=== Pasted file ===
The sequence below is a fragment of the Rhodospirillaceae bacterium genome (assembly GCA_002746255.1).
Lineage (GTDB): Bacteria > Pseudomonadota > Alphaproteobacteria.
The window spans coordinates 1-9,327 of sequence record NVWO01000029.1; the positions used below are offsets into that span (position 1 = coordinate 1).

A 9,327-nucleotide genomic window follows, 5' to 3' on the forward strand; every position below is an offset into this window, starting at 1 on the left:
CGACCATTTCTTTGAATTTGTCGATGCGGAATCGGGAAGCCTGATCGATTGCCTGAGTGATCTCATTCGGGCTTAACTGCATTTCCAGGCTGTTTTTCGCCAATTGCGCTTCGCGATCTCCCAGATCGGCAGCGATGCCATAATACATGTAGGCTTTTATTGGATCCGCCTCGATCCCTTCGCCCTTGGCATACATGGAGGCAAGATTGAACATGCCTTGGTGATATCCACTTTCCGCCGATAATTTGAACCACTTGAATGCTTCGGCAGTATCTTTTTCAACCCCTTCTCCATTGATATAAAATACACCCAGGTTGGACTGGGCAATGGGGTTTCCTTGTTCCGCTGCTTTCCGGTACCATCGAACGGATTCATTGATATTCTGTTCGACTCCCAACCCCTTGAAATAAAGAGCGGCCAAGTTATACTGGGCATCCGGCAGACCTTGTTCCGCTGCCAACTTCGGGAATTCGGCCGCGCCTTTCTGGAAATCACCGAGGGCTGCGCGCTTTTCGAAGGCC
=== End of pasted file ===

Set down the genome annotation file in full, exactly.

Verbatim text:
The sequence below is a fragment of the Rhodospirillaceae bacterium genome (assembly GCA_002746255.1).
Lineage (GTDB): Bacteria > Pseudomonadota > Alphaproteobacteria.
The window spans coordinates 1-9,327 of sequence record NVWO01000029.1; the positions used below are offsets into that span (position 1 = coordinate 1).

A 9,327-nucleotide genomic window follows, 5' to 3' on the forward strand; every position below is an offset into this window, starting at 1 on the left:
CGACCATTTCTTTGAATTTGTCGATGCGGAATCGGGAAGCCTGATCGATTGCCTGAGTGATCTCATTCGGGCTTAACTGCATTTCCAGGCTGTTTTTCGCCAATTGCGCTTCGCGATCTCCCAGATCGGCAGCGATGCCATAATACATGTAGGCTTTTATTGGATCCGCCTCGATCCCTTCGCCCTTGGCATACATGGAGGCAAGATTGAACATGCCTTGGTGATATCCACTTTCCGCCGATAATTTGAACCACTTGAATGCTTCGGCAGTATCTTTTTCAACCCCTTCTCCATTGATATAAAATACACCCAGGTTGGACTGGGCAATGGGGTTTCCTTGTTCCGCTGCTTTCCGGTACCATCGAACGGATTCATTGATATTCTGTTCGACTCCCAACCCCTTGAAATAAAGAGCGGCCAAGTTATACTGGGCATCCGGCAGACCTTGTTCCGCTGCCAACTTCGGGAATTCGGCCGCGCCTTTCTGGAAATCACCGAGGGCTGCGCGCTTTTCGAAGGCC